The Cookbook Sagas, part 3
I’m at the next step in my process to clean out my recipe collection, so that no one turns me in as a guest on “Hoarders”. You can catch up and read about the first two steps of this process in these posts:
- Part 1: Where I look at the whole problem and admit I must change
- Part 2: How I clean out and re-format the bulk of my loose recipes
Today, I’m showing you how I’m going to store my re-prioritized recipes. I chose an upgraded 3-ring binder format because my husband and I like:
- Keeping the recipe pages clean and splatter protected
- Keeping the recipes printed large enough to be legible
- Keeping the recipes tidy on one shelf in our kitchen
- Keeping the recipes easy to find within their storage
So, I’m making some pretty, custom and oh-so-affordable binders to store my recipes nicely. This is an easy project and I took pictures as I worked on it this past weekend to show the steps. Just keeping it real for you, friends. This project can be done in very little time and is quite satisfying when you are done.
To start the process, I bought a set of clean, 3-ring binders. I chose binders with those clear pockets on the exterior so I can decorate the covers inexpensively, while still keeping them highly wipeable. I also chose binders that were all variations on the color blue, because I like blue and it looks nice in my kitchen. I already know these binders are all going to sit next to each other on a shelf, so why not make a personal choice of a happy color?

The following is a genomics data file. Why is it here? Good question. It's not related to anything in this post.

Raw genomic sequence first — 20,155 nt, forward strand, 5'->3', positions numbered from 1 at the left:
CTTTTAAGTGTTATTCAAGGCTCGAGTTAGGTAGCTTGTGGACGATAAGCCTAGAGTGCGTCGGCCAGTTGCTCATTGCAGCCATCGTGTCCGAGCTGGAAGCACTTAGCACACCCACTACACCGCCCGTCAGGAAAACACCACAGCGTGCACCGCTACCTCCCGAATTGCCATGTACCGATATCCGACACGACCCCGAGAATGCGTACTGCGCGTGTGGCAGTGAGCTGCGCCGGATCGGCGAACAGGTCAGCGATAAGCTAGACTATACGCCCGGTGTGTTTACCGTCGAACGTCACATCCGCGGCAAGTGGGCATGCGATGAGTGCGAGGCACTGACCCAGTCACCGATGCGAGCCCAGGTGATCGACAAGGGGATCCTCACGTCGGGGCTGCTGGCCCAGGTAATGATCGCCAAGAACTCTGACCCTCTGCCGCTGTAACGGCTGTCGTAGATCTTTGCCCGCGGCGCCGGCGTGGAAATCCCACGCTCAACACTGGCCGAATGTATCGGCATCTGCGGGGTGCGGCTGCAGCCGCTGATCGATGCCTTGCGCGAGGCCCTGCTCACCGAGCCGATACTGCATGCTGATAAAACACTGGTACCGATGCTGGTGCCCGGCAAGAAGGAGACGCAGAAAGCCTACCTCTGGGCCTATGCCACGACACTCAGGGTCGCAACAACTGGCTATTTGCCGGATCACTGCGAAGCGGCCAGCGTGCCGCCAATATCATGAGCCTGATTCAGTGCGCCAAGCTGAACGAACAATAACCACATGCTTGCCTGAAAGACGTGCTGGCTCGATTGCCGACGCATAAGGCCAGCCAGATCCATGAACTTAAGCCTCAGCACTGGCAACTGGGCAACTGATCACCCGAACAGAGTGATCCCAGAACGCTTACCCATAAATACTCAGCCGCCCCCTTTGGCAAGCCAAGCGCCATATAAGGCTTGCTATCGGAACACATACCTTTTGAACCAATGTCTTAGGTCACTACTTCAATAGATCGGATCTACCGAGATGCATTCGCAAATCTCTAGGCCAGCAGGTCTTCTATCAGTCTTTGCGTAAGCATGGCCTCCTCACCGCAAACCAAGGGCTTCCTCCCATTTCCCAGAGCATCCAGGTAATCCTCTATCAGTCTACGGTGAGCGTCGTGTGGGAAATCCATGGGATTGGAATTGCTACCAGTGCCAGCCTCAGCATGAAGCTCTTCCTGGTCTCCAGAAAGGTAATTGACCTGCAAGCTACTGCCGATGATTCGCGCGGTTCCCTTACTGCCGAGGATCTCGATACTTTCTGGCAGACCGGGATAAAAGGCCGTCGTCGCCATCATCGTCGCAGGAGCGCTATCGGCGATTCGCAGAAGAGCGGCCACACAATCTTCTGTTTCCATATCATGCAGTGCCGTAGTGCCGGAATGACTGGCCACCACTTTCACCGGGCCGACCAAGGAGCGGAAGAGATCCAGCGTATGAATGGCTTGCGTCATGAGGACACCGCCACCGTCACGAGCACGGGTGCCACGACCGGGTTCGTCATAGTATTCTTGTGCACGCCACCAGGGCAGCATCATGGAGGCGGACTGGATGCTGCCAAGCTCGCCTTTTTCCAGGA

In full disclosure, I did grab these binders from several different stores. I noticed that most stores only carried one or two versions of any color. I wanted more variety, especially knowing each binder would have a different topic. So, as I ran my regular errands around town, I used Target, Staples and Wal-mart to find my colors and stay within my budget.
Next, I popped into several art supply stores to pick up some pretty scrapbook papers to use in the binder cover pocket. Again, I just built this into my errands and grabbed what I like. I am not a scrapbook creator, but I am happy to reap the rewards of the many cheerful and bright papers that are now available for scrapbooking fans. I chose kitchen-themed papers, to keep the binders looking united and fun. Of course, you can choose whatever you like for your home and personalize it for just a couple of bucks. I caught a sale and the papers I chose were under $5 total. Very budget friendly!
I’m matching my fancy-schmancy papers to each binder to make a collection of related-looking finished books. I may switch these papers around with the binders as I make each one. I’m not sure about that aqua binder on the far right in the picture below. A little too bright next to the others, I think.